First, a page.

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FAO strengthens animal disease surveillance and reporting mechanism in Sierra Leone

FAO strengthens animal disease surveillance and reporting mechanism in Sierra Leone


Mr. Salamu Saidu, previous District livestock officer (DLO) since 2005 stepped into the role of District Agriculture Officer (DAO) in 2018. Part of his responsibilities are  to monitor, collect data on animal health situation in his operational district and report to the headquarters of the Sierra Leone’s Ministry of Agriculture and Forestry (MAF). However, according to Mr Saidu, efficient data collection has often been a constraint to provide timely reporting. In addition to lack of data, previous reporting templates did not capture much information on the signs and symptoms of many zoonotic diseases that are under surveillance in the country.

Furthermore, outreach missions and support to livestock owners residing in remote villages was hindered by limited staff at the Livestock and Veterinary Division at MAF. To overcome these difficulties, DLOs relied on Community Animal Health Workers’ (CAHWs) alerts on disease situation in their communities. “However, our CAHWs have sometimes provided inaccurate information because of their level of knowledge on animal health and production. It is therefore a practice that we investigate these reports and confirm the disease outbreak through diagnosis.” he recalled. He also adds that the old reporting system required to be manually filled and hand-delivered at his own expense at the MAF headquarters causing most times “delays in reporting, and sometimes  no reports were submitted, due to lack of transport and economic means”, he revealed.

A strong partnership to improve animal health surveillance and reporting system

To address the numerous challenges faced by Saidu and other livestock personnel in reporting animal disease situation in the country, FAO’s Emergency Centre for Transboundary Animal Diseases (ECTAD) with funding from the United States Agency for International Development (USAID) developed an Integrated Animal Disease Surveillance and Reporting System (IADSRS) in partnership with the MAF.

The IADSRS system integrates CAHWs in the surveillance and reporting system, in an effort to bring services nearer to the farmers and communities. To set up this community workforce, MAF and FAO organized five, two-day regional training workshops on IADSRS to train frontline Livestock and Veterinary services personnel and CAHWs nationwide on the new reporting tools. The result was about 200 district livestock personnel and CAHWs trained on newly developed tools for animal disease surveillance and reporting which included; Romour Register/Log book, Zero Reporting form, Animal Disease Notification form for Notifiable Diseases, Weekly and Monthly Reporting Template, and Laboratory tools, namely sample collection, sample submission and results forms.

Prominent among the recommendations of this training were for the government and partners to provide means of mobility to MAF districts and headquarter surveillance personnel as well as CAHWs, more capacity building, procure first aid kits and organize quarterly knowledge sharing sessions and procure protective equipment  for frontline animal disease surveillance personnel.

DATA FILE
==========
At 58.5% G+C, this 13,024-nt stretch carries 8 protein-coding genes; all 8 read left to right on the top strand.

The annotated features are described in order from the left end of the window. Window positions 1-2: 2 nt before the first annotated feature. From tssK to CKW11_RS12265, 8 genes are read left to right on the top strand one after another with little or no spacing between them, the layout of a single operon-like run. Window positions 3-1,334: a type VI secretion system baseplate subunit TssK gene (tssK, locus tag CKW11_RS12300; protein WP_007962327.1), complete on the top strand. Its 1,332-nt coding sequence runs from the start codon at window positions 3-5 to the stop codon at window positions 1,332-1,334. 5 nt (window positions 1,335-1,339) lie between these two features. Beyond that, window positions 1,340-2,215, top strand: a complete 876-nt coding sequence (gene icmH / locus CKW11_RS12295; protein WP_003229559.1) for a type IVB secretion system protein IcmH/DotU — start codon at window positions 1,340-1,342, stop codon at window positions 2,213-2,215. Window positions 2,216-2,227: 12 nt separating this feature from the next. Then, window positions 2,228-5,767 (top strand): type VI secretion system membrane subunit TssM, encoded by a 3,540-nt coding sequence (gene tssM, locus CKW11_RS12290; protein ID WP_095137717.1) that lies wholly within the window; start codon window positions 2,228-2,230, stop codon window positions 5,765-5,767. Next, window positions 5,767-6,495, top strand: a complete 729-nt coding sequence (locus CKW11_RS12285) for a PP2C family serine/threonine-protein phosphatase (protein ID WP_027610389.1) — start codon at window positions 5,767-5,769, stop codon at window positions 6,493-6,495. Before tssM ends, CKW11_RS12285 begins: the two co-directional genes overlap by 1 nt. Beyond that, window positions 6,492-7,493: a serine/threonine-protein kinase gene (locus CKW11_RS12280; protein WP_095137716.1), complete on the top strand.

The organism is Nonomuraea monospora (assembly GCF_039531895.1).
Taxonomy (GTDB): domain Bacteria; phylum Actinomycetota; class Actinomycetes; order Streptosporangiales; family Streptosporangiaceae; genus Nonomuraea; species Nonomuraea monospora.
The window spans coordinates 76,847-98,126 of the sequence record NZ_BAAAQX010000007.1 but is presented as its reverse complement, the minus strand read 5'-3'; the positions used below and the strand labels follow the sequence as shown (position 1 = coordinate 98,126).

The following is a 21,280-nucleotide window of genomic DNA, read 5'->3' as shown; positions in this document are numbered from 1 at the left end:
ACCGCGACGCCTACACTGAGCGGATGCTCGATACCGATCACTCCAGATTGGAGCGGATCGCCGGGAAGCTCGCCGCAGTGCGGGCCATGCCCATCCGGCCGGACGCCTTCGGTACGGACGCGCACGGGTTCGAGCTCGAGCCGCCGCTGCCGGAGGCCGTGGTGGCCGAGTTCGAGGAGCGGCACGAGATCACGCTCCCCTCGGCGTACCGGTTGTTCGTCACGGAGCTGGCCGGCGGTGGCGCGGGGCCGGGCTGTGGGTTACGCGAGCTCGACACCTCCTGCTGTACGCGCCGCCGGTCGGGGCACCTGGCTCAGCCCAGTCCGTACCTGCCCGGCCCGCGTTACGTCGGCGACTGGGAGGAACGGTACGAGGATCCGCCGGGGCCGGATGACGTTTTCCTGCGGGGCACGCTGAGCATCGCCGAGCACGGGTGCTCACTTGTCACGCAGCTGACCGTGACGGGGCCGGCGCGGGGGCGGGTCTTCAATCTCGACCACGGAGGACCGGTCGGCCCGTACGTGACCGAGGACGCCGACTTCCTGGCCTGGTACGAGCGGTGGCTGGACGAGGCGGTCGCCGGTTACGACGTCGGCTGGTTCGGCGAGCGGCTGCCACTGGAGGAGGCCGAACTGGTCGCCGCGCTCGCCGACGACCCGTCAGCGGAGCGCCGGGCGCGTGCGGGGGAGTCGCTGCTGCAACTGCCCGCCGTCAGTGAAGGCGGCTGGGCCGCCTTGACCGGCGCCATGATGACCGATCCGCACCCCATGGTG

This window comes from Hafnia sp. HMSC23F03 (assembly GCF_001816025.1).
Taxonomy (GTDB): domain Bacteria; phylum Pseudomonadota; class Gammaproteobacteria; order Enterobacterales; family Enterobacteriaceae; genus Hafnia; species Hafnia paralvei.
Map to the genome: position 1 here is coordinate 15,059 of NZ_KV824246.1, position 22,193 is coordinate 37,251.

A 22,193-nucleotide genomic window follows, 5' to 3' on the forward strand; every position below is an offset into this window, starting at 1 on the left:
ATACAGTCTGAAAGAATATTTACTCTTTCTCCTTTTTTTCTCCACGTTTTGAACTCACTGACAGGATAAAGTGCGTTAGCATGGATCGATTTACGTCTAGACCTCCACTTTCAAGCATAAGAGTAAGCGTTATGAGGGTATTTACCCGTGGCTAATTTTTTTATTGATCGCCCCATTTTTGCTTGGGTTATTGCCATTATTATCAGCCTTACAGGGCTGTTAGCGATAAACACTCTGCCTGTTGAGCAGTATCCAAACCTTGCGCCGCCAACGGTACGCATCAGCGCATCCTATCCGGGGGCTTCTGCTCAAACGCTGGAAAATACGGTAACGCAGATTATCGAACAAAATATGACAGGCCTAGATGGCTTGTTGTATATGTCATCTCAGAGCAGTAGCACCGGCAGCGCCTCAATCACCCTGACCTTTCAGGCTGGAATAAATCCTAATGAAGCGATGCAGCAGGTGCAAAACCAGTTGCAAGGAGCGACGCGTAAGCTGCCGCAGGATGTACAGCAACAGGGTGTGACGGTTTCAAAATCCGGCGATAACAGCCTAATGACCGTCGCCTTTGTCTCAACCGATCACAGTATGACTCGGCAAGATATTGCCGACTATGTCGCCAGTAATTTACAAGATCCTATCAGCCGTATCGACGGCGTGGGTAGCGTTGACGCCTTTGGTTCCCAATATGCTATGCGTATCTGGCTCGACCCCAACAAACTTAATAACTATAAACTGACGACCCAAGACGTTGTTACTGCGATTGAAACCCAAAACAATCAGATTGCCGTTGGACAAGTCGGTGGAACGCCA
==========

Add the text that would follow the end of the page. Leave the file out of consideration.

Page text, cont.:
New developments in the reporting system

Under the IADSRS, Livestock Assistants and Community Animal Health Workers (CAHWs) will be required to collect animal health data using the reporting templates from the communities and transmit them to the district level on a weekly basis.

To centralise and coordinate IADSRS operations, an Epidemiology Unit has been established at the Livestock and Veterinary Services division of MAF. The unit will be responsible for coordinating, collection, analysing and sharing of animal resources data, and provide feedback to the districts and to top policy management of MAF. This information will be disseminated to One Health Platform, African Union Inter-African Bureau of Animal Resources (AU-IBAR) and World Animal Health Organization (OIE) in respect of national, regional and international obligation, the Unit will also be required to publish quarterly bulletin on events happening during the period.

Enhanced mechanism for early disease detection and rapid reporting of animal diseases

After this training, Mr. Saidu states that the new reporting templates and data collection makes surveillance and reporting easier “It makes provision for surveillance officers to capture the geographical locations, which gives us clear indication of the areas that are severely infested by a particular disease outbreak”, he explained.

Mr. Daniel Bockarie Songa has been a CAHW for three years and most community herders relied on him for treating their animals whenever they suspected sickness in their flock. Songa confessed that he had got some casualties while treating the infected animals. “I have now realized that my responsibility as a CAHW is a big one in terms of identifying and reporting suspected animal disease and if possible quarantine the sick animals to prevent the spread of the disease”, he said.

Another major achievement has been the setup of the IADSRS system, to improve data collection quality and interpretation. This support to establish a new reporting approach is expected to enhance mechanism for early disease detection and rapid reporting of animal diseases from the community level to the national level in Sierra Leone.

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